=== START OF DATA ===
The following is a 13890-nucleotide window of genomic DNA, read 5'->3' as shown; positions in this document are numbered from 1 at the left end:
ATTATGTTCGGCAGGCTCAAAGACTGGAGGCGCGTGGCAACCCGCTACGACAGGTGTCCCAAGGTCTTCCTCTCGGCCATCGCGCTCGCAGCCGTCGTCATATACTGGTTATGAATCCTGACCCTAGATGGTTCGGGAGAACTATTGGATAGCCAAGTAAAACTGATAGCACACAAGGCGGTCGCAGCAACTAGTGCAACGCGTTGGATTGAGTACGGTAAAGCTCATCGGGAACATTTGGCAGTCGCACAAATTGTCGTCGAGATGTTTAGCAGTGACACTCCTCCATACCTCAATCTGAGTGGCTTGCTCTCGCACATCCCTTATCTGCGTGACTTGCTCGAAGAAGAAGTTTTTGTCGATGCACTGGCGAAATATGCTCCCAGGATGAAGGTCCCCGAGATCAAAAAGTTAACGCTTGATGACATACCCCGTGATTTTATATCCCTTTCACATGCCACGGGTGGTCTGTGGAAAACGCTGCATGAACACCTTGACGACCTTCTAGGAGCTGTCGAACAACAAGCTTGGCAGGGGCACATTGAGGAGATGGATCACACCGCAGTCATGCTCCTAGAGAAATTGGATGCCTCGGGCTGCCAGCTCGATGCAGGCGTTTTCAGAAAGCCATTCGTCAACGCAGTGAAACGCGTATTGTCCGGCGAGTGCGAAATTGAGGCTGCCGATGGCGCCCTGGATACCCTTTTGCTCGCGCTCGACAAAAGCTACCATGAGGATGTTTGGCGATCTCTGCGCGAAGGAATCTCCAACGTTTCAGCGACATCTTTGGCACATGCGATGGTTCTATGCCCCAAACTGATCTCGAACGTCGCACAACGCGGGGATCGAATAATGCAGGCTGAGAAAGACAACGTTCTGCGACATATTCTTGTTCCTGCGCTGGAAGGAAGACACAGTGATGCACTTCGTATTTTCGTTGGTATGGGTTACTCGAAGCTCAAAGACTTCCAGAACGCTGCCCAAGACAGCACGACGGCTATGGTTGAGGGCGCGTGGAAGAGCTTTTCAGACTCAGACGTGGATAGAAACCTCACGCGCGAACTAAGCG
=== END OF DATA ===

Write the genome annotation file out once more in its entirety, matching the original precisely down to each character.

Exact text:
The following is a 13890-nucleotide window of genomic DNA, read 5'->3' as shown; positions in this document are numbered from 1 at the left end:
ATTATGTTCGGCAGGCTCAAAGACTGGAGGCGCGTGGCAACCCGCTACGACAGGTGTCCCAAGGTCTTCCTCTCGGCCATCGCGCTCGCAGCCGTCGTCATATACTGGTTATGAATCCTGACCCTAGATGGTTCGGGAGAACTATTGGATAGCCAAGTAAAACTGATAGCACACAAGGCGGTCGCAGCAACTAGTGCAACGCGTTGGATTGAGTACGGTAAAGCTCATCGGGAACATTTGGCAGTCGCACAAATTGTCGTCGAGATGTTTAGCAGTGACACTCCTCCATACCTCAATCTGAGTGGCTTGCTCTCGCACATCCCTTATCTGCGTGACTTGCTCGAAGAAGAAGTTTTTGTCGATGCACTGGCGAAATATGCTCCCAGGATGAAGGTCCCCGAGATCAAAAAGTTAACGCTTGATGACATACCCCGTGATTTTATATCCCTTTCACATGCCACGGGTGGTCTGTGGAAAACGCTGCATGAACACCTTGACGACCTTCTAGGAGCTGTCGAACAACAAGCTTGGCAGGGGCACATTGAGGAGATGGATCACACCGCAGTCATGCTCCTAGAGAAATTGGATGCCTCGGGCTGCCAGCTCGATGCAGGCGTTTTCAGAAAGCCATTCGTCAACGCAGTGAAACGCGTATTGTCCGGCGAGTGCGAAATTGAGGCTGCCGATGGCGCCCTGGATACCCTTTTGCTCGCGCTCGACAAAAGCTACCATGAGGATGTTTGGCGATCTCTGCGCGAAGGAATCTCCAACGTTTCAGCGACATCTTTGGCACATGCGATGGTTCTATGCCCCAAACTGATCTCGAACGTCGCACAACGCGGGGATCGAATAATGCAGGCTGAGAAAGACAACGTTCTGCGACATATTCTTGTTCCTGCGCTGGAAGGAAGACACAGTGATGCACTTCGTATTTTCGTTGGTATGGGTTACTCGAAGCTCAAAGACTTCCAGAACGCTGCCCAAGACAGCACGACGGCTATGGTTGAGGGCGCGTGGAAGAGCTTTTCAGACTCAGACGTGGATAGAAACCTCACGCGCGAACTAAGCG